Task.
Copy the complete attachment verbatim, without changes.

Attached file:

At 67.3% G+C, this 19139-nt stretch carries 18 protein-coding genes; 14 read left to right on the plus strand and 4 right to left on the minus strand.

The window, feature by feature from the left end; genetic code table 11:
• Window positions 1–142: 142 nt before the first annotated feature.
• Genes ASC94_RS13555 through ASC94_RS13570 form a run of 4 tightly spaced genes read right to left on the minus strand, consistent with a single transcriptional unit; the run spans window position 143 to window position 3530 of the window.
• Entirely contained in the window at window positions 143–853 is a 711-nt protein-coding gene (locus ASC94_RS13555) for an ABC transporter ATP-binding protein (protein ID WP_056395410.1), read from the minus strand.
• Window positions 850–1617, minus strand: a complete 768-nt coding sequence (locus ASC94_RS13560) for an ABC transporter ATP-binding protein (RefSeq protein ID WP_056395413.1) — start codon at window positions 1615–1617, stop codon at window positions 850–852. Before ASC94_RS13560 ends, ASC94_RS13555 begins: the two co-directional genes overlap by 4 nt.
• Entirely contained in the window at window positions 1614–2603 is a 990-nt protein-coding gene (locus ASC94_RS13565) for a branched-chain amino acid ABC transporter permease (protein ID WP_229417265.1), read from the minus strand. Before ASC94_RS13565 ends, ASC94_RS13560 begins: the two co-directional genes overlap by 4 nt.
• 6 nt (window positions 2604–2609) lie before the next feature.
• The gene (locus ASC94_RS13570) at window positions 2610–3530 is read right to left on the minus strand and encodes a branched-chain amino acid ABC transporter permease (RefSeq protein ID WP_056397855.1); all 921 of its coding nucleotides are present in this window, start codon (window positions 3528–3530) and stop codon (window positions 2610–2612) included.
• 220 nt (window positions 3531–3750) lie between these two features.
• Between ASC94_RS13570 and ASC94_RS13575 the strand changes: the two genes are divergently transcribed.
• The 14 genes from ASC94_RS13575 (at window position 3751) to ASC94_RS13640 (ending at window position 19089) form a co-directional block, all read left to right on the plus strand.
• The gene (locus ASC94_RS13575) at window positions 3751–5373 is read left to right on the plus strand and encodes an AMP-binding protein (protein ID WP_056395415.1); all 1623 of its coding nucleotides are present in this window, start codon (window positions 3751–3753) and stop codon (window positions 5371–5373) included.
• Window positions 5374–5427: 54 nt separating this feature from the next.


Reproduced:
At 67.3% G+C, this 19139-nt stretch carries 18 protein-coding genes; 14 read left to right on the plus strand and 4 right to left on the minus strand.

The window, feature by feature from the left end; genetic code table 11:
• Window positions 1–142: 142 nt before the first annotated feature.
• Genes ASC94_RS13555 through ASC94_RS13570 form a run of 4 tightly spaced genes read right to left on the minus strand, consistent with a single transcriptional unit; the run spans window position 143 to window position 3530 of the window.
• Entirely contained in the window at window positions 143–853 is a 711-nt protein-coding gene (locus ASC94_RS13555) for an ABC transporter ATP-binding protein (protein ID WP_056395410.1), read from the minus strand.
• Window positions 850–1617, minus strand: a complete 768-nt coding sequence (locus ASC94_RS13560) for an ABC transporter ATP-binding protein (RefSeq protein ID WP_056395413.1) — start codon at window positions 1615–1617, stop codon at window positions 850–852. Before ASC94_RS13560 ends, ASC94_RS13555 begins: the two co-directional genes overlap by 4 nt.
• Entirely contained in the window at window positions 1614–2603 is a 990-nt protein-coding gene (locus ASC94_RS13565) for a branched-chain amino acid ABC transporter permease (protein ID WP_229417265.1), read from the minus strand. Before ASC94_RS13565 ends, ASC94_RS13560 begins: the two co-directional genes overlap by 4 nt.
• 6 nt (window positions 2604–2609) lie before the next feature.
• The gene (locus ASC94_RS13570) at window positions 2610–3530 is read right to left on the minus strand and encodes a branched-chain amino acid ABC transporter permease (RefSeq protein ID WP_056397855.1); all 921 of its coding nucleotides are present in this window, start codon (window positions 3528–3530) and stop codon (window positions 2610–2612) included.
• 220 nt (window positions 3531–3750) lie between these two features.
• Between ASC94_RS13570 and ASC94_RS13575 the strand changes: the two genes are divergently transcribed.
• The 14 genes from ASC94_RS13575 (at window position 3751) to ASC94_RS13640 (ending at window position 19089) form a co-directional block, all read left to right on the plus strand.
• The gene (locus ASC94_RS13575) at window positions 3751–5373 is read left to right on the plus strand and encodes an AMP-binding protein (protein ID WP_056395415.1); all 1623 of its coding nucleotides are present in this window, start codon (window positions 3751–3753) and stop codon (window positions 5371–5373) included.
• Window positions 5374–5427: 54 nt separating this feature from the next.